To get a practical understanding of how to obtain these metrics, let's build a naive RAG system on top of Qdrant’s documentation, and perform our evaluations using this system.

We'll use the pre-compiled hugging-face dataset,¬†which consists of ‚Äėtext‚Äô and ‚Äėsource‚Äô, derived from the documentation.


We process our pre-compiled dataset, choosing a text splitter, chunk size, and chunk overlap, below:

# Retrieve the documents / dataset to be used dataset = load_dataset("atitaarora/qdrant_doc", split="train") #Process dataset as langchain document for further processing from langchain.text_splitter import RecursiveCharacterTextSplitter from langchain.docstore.document import Document as LangchainDocument ## Dataset to langchain document langchain_docs = [ LangchainDocument(page_content=doc["text"], metadata={"source": doc["source"]}) for doc in tqdm(dataset) ] #Document chunk processing #Processing each document with desired TEXT_SPLITTER_ALGO , CHUNK_SIZE , CHUNK_OVERLAP etc text_splitter = RecursiveCharacterTextSplitter( chunk_size=512, chunk_overlap=50, add_start_index=True, separators=["\n\n", "\n", ".", " ", ""], ) docs_processed = [] for doc in langchain_docs: docs_processed += text_splitter.split_documents([doc])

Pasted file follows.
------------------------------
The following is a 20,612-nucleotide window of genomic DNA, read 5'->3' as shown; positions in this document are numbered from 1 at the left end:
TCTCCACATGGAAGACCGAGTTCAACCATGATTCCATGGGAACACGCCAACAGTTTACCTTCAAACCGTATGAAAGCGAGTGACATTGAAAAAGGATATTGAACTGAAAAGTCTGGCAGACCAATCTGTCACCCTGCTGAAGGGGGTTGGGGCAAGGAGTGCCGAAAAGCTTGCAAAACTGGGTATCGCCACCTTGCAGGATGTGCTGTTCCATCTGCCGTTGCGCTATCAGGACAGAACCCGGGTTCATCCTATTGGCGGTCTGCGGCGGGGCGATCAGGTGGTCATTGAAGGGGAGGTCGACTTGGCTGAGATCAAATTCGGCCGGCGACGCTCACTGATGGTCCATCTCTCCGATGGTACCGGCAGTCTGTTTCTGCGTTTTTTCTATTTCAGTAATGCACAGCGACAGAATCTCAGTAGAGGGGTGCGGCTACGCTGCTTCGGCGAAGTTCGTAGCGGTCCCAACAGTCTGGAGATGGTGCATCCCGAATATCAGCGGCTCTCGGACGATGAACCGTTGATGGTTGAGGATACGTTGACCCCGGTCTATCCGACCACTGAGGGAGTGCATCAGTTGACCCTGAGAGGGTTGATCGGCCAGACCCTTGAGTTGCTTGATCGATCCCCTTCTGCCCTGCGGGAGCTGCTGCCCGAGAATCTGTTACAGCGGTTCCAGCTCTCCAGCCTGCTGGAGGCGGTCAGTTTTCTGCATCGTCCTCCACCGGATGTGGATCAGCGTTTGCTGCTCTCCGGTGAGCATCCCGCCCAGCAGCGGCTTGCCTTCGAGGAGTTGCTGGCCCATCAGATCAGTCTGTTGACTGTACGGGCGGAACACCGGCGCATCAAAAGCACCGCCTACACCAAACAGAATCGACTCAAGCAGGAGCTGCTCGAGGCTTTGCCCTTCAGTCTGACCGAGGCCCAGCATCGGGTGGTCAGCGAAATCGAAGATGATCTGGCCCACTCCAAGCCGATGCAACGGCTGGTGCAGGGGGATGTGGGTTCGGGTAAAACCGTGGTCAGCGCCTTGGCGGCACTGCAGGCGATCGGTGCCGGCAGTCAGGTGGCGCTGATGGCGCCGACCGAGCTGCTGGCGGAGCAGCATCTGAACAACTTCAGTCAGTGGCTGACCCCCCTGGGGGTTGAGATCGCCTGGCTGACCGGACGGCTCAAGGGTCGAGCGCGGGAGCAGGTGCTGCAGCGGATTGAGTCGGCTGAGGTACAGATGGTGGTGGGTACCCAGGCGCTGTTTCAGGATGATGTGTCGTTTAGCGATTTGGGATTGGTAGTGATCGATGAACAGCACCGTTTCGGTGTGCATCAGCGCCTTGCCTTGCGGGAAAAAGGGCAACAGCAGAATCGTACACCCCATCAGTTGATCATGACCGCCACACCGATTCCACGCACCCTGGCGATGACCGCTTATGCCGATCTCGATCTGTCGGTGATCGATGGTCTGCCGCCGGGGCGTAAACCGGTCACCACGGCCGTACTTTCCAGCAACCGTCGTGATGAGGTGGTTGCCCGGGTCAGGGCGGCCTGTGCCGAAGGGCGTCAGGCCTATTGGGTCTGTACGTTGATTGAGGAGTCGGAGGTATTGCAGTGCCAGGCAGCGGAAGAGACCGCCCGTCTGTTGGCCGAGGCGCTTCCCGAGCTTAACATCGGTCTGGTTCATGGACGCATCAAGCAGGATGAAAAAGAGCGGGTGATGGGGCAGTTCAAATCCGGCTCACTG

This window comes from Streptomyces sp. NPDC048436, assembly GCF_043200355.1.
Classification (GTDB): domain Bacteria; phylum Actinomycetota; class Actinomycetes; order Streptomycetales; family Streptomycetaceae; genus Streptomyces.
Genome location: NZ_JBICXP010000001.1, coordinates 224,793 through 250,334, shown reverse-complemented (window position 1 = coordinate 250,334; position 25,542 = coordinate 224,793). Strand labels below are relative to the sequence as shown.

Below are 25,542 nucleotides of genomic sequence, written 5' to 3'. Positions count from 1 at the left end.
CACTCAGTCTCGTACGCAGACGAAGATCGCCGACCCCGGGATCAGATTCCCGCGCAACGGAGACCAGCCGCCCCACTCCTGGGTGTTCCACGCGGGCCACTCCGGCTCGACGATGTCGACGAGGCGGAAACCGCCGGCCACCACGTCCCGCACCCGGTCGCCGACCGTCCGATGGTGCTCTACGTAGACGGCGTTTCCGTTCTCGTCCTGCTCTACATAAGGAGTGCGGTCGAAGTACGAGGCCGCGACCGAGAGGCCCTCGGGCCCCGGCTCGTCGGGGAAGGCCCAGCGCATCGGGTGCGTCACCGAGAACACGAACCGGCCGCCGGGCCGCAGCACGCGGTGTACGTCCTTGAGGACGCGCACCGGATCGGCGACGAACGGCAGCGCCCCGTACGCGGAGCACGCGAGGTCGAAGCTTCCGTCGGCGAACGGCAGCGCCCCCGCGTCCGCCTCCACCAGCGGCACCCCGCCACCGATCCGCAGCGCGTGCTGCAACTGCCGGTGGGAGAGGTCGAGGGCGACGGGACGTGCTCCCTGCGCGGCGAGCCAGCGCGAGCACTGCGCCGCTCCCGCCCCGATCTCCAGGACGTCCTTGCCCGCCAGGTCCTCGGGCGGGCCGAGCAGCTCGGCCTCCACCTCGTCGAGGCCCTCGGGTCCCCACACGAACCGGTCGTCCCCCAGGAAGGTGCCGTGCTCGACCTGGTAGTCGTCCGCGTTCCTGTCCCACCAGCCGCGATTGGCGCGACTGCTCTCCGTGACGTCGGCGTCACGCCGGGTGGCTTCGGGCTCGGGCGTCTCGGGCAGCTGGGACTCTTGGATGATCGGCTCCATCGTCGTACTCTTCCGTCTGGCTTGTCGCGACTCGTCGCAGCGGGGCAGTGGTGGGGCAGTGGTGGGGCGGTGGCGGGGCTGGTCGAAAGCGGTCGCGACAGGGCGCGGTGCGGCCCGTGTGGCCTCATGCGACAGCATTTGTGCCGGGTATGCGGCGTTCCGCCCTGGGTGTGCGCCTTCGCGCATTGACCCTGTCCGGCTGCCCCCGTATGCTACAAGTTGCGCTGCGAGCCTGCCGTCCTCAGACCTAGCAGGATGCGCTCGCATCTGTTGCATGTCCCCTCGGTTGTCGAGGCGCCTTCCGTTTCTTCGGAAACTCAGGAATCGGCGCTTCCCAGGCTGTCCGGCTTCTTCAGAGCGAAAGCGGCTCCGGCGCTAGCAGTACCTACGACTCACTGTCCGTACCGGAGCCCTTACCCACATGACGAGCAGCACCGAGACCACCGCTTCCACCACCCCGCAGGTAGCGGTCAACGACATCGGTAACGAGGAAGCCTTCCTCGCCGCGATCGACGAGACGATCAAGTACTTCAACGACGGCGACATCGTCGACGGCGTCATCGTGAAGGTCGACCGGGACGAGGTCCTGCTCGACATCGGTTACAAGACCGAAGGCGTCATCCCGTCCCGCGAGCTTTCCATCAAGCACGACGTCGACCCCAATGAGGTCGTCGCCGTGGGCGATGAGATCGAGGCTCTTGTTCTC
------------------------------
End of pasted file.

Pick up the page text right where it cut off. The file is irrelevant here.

We use Fastembed to make the encoding process of these document chunks lighter and simpler. FastEmbed is a lightweight, quick Python library built for embedding generation, and natively supports creating embeddings that are compatible and efficient for use with Qdrant.

## Declaring the intended Embedding Model with Fastembed from fastembed.embedding import TextEmbedding pd.DataFrame(TextEmbedding.list_supported_models())

Executing the code above will give you a list of all supported embedding models, including the one for generating sparse vector encoding through SPLADE++. Here, we use the default model.

##Initialising embedding model embedding_model = TextEmbedding() ## For custom model supported by Fastembed #embedding_model = TextEmbedding(model_name="BAAI/bge-small-en", max_length=512) ## Using Default Model - BAAI/bge-small-en-v1.5 embedding_model.model_name

We process the document chunks into text, so they can be processed by Fastembed, as follows: